The term “story” means all writing covered by the provisions of the Minimum Basic Agreement representing a contribution “distinct from screenplay and consisting of basic narrative, idea, theme or outline indicating character development and action.”Okaaaaaay. That’s a bit dry. But fear not. Let’s jump ahead and look at the definition of “screenplay”.
A screenplay consists of individual scenes and full dialogue, together with such prior treatment, basic adaptation, continuity, scenario and dialogue as shall be used in, and represent substantial contributions to the final script.Oh God. What the hell does that mean?
The credits manual makes a few additional things clear for us. First, “story” can be incorporated in the screenplay itself. That means that treatments aren’t the only material eligible for story credit, nor are they required to receive story credit.
Oh…wait…that makes it less clear, right? Because now, the arbiter must read a script and parse out what is story and what is screenplay.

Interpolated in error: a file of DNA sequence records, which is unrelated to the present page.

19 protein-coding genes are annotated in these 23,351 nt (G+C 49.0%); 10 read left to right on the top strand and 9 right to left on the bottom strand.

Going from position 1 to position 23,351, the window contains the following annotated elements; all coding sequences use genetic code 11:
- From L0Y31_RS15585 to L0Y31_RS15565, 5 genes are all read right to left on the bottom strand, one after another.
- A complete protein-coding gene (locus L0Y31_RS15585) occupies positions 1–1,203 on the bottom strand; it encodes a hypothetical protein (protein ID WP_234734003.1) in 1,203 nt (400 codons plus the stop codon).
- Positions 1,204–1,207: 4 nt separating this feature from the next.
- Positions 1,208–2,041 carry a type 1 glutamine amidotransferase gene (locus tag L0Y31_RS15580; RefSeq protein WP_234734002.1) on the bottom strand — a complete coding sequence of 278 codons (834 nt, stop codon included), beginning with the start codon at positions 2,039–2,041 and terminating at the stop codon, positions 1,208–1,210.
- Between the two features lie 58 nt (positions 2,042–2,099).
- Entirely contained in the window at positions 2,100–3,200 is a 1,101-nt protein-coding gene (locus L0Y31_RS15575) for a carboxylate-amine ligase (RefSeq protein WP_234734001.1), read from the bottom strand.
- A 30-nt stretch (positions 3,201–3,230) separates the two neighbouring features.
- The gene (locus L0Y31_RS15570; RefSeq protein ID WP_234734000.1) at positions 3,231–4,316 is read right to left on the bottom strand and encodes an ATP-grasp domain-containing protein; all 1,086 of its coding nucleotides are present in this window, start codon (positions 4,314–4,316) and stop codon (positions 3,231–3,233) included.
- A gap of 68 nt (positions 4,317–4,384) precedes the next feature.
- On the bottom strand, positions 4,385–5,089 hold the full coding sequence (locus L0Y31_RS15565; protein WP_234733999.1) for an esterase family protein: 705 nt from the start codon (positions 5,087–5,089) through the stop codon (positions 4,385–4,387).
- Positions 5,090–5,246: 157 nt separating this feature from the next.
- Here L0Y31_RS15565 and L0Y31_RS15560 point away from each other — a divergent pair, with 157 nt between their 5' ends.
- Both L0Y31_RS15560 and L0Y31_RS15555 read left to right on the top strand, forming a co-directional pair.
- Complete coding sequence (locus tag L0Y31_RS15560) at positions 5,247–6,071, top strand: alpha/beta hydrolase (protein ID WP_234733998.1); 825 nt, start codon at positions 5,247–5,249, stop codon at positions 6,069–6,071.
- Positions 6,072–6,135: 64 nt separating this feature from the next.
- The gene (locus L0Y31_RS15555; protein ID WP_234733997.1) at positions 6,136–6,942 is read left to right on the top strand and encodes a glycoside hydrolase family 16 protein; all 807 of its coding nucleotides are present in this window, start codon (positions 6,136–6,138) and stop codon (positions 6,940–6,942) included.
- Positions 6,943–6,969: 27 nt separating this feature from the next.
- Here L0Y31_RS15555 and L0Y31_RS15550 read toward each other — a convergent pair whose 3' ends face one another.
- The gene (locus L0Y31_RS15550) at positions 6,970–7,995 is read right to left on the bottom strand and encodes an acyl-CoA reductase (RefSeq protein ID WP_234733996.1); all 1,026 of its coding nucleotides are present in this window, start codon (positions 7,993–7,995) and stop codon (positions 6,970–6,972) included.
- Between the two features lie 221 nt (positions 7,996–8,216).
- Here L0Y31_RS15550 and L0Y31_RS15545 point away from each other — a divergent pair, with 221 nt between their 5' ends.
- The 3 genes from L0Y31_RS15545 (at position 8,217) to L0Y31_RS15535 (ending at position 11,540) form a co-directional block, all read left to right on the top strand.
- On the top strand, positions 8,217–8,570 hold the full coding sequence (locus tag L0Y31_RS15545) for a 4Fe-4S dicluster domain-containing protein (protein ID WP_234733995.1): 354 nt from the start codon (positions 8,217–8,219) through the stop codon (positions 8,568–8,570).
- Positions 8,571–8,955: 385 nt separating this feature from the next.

The Credits Manual does give one more set of clues. When it comes to determining who gets “screenplay by” credit, arbiters must take into consideration the following elements:
Fair enough. Let’s begin. The most important instruction to keep in mind is this (and if you’re ever an arbiter, this is the key to it all):
STORY AND SCREENPLAY ARE MUTUALLY EXCLUSIVE
No, they’re not literarily mutually exclusive. Story and screenplay work together in order to make a good script. However, when it comes to parcelling out credit for one or the other, that which is story is completely distinct from that which is screenplay.
Story consists of basic narrative, idea, character development and action.
Screenplay consists of dramatic construction, original and different scenes, characterization or character relationships and dialogue.
Let’s go into what I think those terms mean.
We’ll knock the easy ones off first.
Credit for dialogue must go into the screenplay pile. This doesn’t mean “credit for the meaning of the dialogue”. We’re talking about one-liners, clever phrases, individual jokes or any situation in which the dialogue in and of itself is unique and credit-worthy. For instance, Writer A might have written “Be quiet! I was ready to renew our relationship the second you showed up.” Writer B might have written “Shut up. Just shut up. You had me at hello.”